Cayman’s cricketing talent belies an island of its size. Seasoned campaigners like Pearson Best and Kenute Tulloch continue to dazzle although they are well into their forties and teenagers like Ramon Sealy, Kervin Ebanks and Darren Cato can make an impression on the regional scene in the future. Best scored a century in the first weekend of 50-over cricket on Sunday. Not bad for a 45-year-old. So McLaughlin’s ambitions for a cricket venue befitting the talent here is not misplaced.

He has enhanced the sports facilities scene considerably since Hurricane Ivan devastated Grand Cayman nearly four years ago. Next week the refurbished Truman Bodden stages the World Cup qualifier against Bermuda. McLaughlin feels it is money well spent.

‘The football, we’re spending significant millions and in total well in excess of $100 million on these new campuses, all of which will have football fields and cricket facilities.

‘For the first time we will have proper cricket facilities in the eastern districts. I’ve had a lot of battles with the educators at their facilities who are quite proprietary but we’ve designed the programs to keep the facilities open till 10 or 11pm because we can’t justify spending millions on places and close them at 3.30pm when schools close. These are community facilities.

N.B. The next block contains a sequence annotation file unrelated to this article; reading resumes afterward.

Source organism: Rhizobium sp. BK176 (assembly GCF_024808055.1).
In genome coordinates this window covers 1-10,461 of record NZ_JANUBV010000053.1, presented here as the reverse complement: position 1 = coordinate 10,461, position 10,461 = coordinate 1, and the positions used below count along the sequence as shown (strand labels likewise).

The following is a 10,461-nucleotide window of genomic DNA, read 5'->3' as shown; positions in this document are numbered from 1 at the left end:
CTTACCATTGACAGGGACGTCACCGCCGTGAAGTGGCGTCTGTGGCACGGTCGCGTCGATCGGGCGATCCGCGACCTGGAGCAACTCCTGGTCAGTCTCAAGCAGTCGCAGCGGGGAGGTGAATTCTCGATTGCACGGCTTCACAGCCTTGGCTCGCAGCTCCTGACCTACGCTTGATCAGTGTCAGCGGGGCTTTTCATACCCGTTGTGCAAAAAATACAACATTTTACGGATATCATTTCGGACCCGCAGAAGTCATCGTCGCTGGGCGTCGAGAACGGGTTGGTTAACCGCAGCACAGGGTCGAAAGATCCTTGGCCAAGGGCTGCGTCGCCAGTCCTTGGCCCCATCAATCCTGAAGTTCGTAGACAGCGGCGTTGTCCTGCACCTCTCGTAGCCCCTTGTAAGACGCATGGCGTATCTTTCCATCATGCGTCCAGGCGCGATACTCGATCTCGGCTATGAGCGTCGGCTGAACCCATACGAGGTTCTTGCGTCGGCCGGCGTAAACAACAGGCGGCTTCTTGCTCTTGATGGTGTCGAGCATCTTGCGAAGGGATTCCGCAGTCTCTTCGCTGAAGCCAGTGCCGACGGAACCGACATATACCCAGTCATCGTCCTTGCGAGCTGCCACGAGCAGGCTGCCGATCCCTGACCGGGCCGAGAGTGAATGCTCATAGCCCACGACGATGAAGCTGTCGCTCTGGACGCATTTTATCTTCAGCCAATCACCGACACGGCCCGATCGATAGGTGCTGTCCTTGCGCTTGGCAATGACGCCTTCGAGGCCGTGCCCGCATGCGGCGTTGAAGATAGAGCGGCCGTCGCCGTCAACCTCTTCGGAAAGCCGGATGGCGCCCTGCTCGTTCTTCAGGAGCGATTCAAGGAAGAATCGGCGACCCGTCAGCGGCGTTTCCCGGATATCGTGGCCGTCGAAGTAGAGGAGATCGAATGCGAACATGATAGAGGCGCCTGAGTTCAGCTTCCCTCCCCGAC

‘By early 2010 we’ll have two new cricket facilities, one at Clifton Hunter, one at John Grey and an enhanced facility at West Bay which is better than we’ve ever had before. But as a George Town representative and because it is the capital, I really do feel that it needs its own cricket facility. But I can’t do it this term and I’m not going to pretend. We just don’t have the funding, time and resources to do it.’

Once all the sports facilities are in place, McLaughlin also wants to develop Cayman’s sports tourism.

‘Quality facilities are a key to that because people are not going to come because you’re not going to get quality athletes to come,’ he says. ‘Everyone talks about the importance of sports tourism but unless we’ve got the actual sports facilities we cannot even get started on that front. What we are doing now is the foundation to advertise Cayman as the destination for sports tourism.’

One stumbling block, McLaughlin admits, is the fact that hotels and general costs in Cayman are high. ‘It is very prohibitive in some circumstances. The football association is talking about putting up dormitories to host visiting teams.